are able to react at higher temperatures, forming structures of the following type: ##STR2## wherein X1 +X2 =2 to 20 with saponified ethylene-vinyl acetate copolymers which, before saponification, contain ethylene and vinyl acetate in a molar ratio of from 2:1 to 20:1 and which are saponified to a hydrolysis level of more than 50%. Thereby, temperature-resistant coatings are produced on objects made of metal, ceramics, glass, wood, or plastics. The terminal groups characterised by A are here preferably hydrogen or such blocked isocyanate groups which release the blocking agent at substantially higher temperatures than the temperature at which the reaction indicated above takes place. They may also be those having lower decomposition temperatures, but generally in their presence cross-linking is not completely achieved without releasing a blocking agent, but predominantly only a decrease in the dissociated quantity of blocking agent. In many cases, this is also admittedly a great advantage in comparison to the conventional known blocked di- or polyisocyanates of the type mentioned above and it is another object of the present invention. Apart from the polycarbodiimides mentioned above, blocked polycarbodiimides such as polyuretone imine-derivatives, in which the polycarbodiimide chains are bonded together according to formula (2): ##STR3## by incorporating organic diisocyanates, are also suitable as cross-linking agents because they produce cross-linking active polycarbodiimides during the thermal dissociation, and furthermore because isocyanate groups are also thereby simultaneously released and then cause an additional cross-linking of the polymers containing hydroxyl groups.
The polymer-cross-linker combinations according to the invention, used in powder form according to the coating methods mentioned above, produce infusible coatings which, in comparison to the non-cross-linked materials, are clearer, harder, more elastic and more resistant to cold. Admittedly, they have to be stoved at raised temperatures in one of the subsequent process steps after melting on the powder, as is usually the case for subsequently thermosetting lacquers.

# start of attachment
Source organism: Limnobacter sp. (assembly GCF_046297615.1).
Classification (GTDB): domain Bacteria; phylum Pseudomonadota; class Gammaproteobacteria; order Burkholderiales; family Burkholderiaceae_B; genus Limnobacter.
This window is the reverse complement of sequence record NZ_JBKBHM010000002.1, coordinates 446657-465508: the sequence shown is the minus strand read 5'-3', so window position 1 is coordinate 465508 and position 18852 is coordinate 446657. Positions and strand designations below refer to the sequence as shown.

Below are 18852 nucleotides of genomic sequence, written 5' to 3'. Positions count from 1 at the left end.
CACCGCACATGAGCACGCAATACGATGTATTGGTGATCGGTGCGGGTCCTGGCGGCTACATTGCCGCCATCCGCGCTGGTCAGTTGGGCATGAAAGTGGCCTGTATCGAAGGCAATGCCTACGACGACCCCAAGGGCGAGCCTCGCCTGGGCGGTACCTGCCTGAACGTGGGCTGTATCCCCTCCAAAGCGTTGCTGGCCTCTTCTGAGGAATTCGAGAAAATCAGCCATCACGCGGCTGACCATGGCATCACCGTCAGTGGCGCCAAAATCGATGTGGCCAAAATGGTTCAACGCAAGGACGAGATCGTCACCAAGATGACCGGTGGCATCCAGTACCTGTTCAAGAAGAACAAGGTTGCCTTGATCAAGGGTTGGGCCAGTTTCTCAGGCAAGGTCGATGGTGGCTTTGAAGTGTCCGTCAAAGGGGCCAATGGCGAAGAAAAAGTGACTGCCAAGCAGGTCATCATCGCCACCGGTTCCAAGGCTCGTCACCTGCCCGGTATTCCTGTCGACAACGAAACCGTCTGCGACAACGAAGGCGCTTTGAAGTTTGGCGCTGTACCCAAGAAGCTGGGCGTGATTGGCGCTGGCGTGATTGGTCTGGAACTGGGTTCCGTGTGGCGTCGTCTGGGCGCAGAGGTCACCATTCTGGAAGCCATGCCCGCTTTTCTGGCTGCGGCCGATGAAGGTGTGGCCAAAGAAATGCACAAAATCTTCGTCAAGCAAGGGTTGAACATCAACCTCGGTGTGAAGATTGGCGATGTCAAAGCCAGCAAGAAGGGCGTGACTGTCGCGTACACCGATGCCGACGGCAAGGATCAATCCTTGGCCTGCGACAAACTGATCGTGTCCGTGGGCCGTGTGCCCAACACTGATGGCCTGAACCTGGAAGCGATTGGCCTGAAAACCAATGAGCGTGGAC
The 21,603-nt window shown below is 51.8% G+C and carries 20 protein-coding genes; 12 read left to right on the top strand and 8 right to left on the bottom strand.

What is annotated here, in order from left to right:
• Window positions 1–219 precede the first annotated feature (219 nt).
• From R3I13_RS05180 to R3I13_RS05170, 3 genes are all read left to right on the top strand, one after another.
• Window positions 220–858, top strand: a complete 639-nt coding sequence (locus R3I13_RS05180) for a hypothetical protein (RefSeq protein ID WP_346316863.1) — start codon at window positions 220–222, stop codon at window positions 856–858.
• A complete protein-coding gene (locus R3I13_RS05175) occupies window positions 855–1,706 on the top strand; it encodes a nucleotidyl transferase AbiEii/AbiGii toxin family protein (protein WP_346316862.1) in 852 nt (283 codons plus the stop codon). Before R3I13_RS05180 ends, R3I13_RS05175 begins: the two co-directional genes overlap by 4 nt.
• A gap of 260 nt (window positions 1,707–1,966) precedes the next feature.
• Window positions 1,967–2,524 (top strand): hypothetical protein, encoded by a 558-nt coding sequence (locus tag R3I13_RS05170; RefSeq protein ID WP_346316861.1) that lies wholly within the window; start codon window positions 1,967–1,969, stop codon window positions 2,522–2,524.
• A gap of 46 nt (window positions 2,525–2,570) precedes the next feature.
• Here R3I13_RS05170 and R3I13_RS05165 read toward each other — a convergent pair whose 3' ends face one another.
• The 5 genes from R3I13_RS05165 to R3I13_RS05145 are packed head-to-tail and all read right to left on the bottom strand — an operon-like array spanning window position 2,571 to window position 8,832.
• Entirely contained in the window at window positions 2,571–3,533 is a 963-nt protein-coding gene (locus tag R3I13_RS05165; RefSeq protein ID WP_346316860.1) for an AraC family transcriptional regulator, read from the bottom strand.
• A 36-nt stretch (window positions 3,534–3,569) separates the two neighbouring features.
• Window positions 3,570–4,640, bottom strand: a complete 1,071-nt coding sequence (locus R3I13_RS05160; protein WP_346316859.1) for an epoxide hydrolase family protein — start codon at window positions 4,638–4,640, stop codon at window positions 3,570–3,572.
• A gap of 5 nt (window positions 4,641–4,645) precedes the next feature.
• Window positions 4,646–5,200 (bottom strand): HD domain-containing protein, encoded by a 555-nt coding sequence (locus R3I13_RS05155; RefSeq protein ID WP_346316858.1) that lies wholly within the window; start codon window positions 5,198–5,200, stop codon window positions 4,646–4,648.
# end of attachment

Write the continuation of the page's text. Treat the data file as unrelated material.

The invention provides coating materials, consisting of
(a) from 50-99% by weight of saponified ethylene-vinyl acetate copolymers which contain ethylene and vinyl acetate in molar ratios of from 2:1 to 20:1 before saponification and which are saponified to hydrolysis levels of from 50 to 100%, and
(b) from 1 to 50% by weight of polycarbodiimides, having cross-linking activity at temperatures above 130° C., of the general formula (1): ##STR4## wherein R represents a (cyclo)alkylene-, aralkylene- or arylene group,
A represents hydrogen or a blocked isocyanate group having dissociation temperatures of above 130° C., and
x represents an integer from 2 to 20
and/or polyuretone imines, in which the polycarbodiimide molecules having the structures as stated above, are bonded together according to the general formulae (2) and (3): ##STR5## wherein R' is a bi- or tri functional organic radical, by a reaction with (cyclo)aliphatic, araliphatic or aromatic di- or triisocyanates, the total of components (a) and (b) being 100%.
The polycarbodiimides of the general formula (1) stated above are obtained from polyisocyanates by heating in the presence of suitable catalysts and by adding Zerewitinov-active compounds and/or monoisocyanates. Their preparation is described e.g. in U.S. Pat. Nos. 2,941,983 and 2,041,966 and in J. Org. Chem. 28, 2069 (1963). Those polycarbodiimides are preferred for the compositions of the invention which have terminal groups A, produced by the reaction of a Zerewitinov-active compound with an isocyanate group. Polycarbodiimides are particularly preferred which are terminated by urethane groups. Those polycarbodiimides are also preferred in which A represents hydrogen and --R--A is the aliphatic, araliphatic or aromatic radical of a monoisocyanate.
These terminated polycarbodiimides may be prepared by preferably heating diisocyanates with or without a solvent in the presence of from 0.001 to 5% by weight of a carbodiimidisation catalyst containing phosphorus to a temperature of between 25° and 250° C.